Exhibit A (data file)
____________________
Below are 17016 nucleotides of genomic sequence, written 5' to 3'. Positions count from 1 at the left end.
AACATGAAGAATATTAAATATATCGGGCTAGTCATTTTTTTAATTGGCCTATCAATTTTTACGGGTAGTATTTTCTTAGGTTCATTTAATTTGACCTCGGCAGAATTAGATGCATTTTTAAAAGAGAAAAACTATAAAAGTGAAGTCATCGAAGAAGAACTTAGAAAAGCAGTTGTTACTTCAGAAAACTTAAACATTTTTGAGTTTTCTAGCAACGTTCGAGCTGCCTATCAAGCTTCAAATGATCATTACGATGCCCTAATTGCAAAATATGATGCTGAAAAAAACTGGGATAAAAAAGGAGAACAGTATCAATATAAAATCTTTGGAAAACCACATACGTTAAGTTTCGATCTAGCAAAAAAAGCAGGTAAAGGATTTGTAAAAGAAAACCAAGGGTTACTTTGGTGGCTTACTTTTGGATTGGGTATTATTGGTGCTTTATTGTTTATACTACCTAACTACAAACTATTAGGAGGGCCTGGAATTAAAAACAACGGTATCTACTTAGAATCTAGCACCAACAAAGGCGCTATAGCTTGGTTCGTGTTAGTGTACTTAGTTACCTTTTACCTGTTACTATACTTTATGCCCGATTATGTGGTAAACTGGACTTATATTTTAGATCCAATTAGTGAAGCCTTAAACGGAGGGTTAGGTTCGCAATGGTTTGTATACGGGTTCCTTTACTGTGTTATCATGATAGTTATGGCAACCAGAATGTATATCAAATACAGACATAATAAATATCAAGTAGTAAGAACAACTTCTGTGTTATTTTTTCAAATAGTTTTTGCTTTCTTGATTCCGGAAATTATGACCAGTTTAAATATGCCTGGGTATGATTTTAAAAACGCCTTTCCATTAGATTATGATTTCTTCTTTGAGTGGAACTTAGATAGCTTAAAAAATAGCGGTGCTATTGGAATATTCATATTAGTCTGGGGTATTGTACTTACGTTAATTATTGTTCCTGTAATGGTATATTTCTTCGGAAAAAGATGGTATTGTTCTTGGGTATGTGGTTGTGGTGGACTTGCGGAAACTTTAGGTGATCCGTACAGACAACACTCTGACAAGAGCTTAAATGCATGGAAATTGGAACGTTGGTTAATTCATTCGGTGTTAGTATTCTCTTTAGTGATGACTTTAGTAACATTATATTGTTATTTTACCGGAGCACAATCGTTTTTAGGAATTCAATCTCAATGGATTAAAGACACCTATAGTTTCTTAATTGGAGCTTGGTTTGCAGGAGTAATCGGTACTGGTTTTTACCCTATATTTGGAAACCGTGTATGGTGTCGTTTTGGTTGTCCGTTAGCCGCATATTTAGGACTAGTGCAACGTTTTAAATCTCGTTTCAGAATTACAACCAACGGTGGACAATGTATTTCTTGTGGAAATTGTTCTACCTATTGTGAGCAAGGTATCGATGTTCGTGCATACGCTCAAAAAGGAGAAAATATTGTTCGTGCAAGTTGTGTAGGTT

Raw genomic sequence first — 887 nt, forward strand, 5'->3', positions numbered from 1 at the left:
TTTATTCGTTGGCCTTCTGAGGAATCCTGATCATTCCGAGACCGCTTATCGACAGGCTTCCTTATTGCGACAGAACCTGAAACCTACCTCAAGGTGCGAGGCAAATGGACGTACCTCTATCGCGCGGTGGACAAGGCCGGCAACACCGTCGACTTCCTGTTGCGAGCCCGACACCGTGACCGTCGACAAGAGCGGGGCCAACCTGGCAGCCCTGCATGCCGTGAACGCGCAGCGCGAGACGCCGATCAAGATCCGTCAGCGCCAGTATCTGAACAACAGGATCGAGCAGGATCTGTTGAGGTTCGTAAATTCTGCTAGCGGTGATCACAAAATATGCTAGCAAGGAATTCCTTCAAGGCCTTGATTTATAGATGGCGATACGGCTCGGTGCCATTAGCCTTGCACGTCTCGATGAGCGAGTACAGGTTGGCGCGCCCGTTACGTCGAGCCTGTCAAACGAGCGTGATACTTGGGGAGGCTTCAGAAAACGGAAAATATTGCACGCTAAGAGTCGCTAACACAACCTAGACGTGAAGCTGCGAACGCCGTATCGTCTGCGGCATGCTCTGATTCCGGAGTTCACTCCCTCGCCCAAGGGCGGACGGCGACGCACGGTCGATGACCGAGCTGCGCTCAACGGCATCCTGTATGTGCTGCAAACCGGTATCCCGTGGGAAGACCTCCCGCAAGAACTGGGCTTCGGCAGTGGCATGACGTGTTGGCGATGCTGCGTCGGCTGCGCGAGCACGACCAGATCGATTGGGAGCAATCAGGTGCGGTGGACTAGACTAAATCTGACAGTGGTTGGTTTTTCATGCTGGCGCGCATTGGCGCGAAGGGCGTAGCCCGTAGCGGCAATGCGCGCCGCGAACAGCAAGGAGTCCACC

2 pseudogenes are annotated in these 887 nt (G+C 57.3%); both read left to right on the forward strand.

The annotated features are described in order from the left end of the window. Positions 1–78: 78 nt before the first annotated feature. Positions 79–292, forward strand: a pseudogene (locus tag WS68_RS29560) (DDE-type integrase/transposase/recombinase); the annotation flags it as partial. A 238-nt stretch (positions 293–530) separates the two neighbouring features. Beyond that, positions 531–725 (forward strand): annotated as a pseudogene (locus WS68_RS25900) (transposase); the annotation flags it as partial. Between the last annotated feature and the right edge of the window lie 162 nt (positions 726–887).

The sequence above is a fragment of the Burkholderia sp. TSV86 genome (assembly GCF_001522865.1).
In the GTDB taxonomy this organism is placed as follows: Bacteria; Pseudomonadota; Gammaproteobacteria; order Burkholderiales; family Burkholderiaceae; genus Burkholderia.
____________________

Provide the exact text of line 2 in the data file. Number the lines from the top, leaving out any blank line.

AACATGAAGAATATTAAATATATCGGGCTAGTCATTTTTTTAATTGGCCTATCAATTTTTACGGGTAGTATTTTCTTAGGTTCATTTAATTTGACCTCGGCAGAATTAGATGCATTTTTAAAAGAGAAAAACTATAAAAGTGAAGTCATCGAAGAAGAACTTAGAAAAGCAGTTGTTACTTCAGAAAACTTAAACATTTTTGAGTTTTCTAGCAACGTTCGAGCTGCCTATCAAGCTTCAAATGATCATTACGATGCCCTAATTGCAAAATATGATGCTGAAAAAAACTGGGATAAAAAAGGAGAACAGTATCAATATAAAATCTTTGGAAAACCACATACGTTAAGTTTCGATCTAGCAAAAAAAGCAGGTAAAGGATTTGTAAAAGAAAACCAAGGGTTACTTTGGTGGCTTACTTTTGGATTGGGTATTATTGGTGCTTTATTGTTTATACTACCTAACTACAAACTATTAGGAGGGCCTGGAATTAAAAACAACGGTATCTACTTAGAATCTAGCACCAACAAAGGCGCTATAGCTTGGTTCGTGTTAGTGTACTTAGTTACCTTTTACCTGTTACTATACTTTATGCCCGATTATGTGGTAAACTGGACTTATATTTTAGATCCAATTAGTGAAGCCTTAAACGGAGGGTTAGGTTCGCAATGGTTTGTATACGGGTTCCTTTACTGTGTTATCATGATAGTTATGGCAACCAGAATGTATATCAAATACAGACATAATAAATATCAAGTAGTAAGAACAACTTCTGTGTTATTTTTTCAAATAGTTTTTGCTTTCTTGATTCCGGAAATTATGACCAGTTTAAATATGCCTGGGTATGATTTTAAAAACGCCTTTCCATTAGATTATGATTTCTTCTTTGAGTGGAACTTAGATAGCTTAAAAAATAGCGGTGCTATTGGAATATTCATATTAGTCTGGGGTATTGTACTTACGTTAATTATTGTTCCTGTAATGGTATATTTCTTCGGAAAAAGATGGTATTGTTCTTGGGTATGTGGTTGTGGTGGACTTGCGGAAACTTTAGGTGATCCGTACAGACAACACTCTGACAAGAGCTTAAATGCATGGAAATTGGAACGTTGGTTAATTCATTCGGTGTTAGTATTCTCTTTAGTGATGACTTTAGTAACATTATATTGTTATTTTACCGGAGCACAATCGTTTTTAGGAATTCAATCTCAATGGATTAAAGACACCTATAGTTTCTTAATTGGAGCTTGGTTTGCAGGAGTAATCGGTACTGGTTTTTACCCTATATTTGGAAACCGTGTATGGTGTCGTTTTGGTTGTCCGTTAGCCGCATATTTAGGACTAGTGCAACGTTTTAAATCTCGTTTCAGAATTACAACCAACGGTGGACAATGTATTTCTTGTGGAAATTGTTCTACCTATTGTGAGCAAGGTATCGATGTTCGTGCATACGCTCAAAAAGGAGAAAATATTGTTCGTGCAAGTTGTGTAGGTT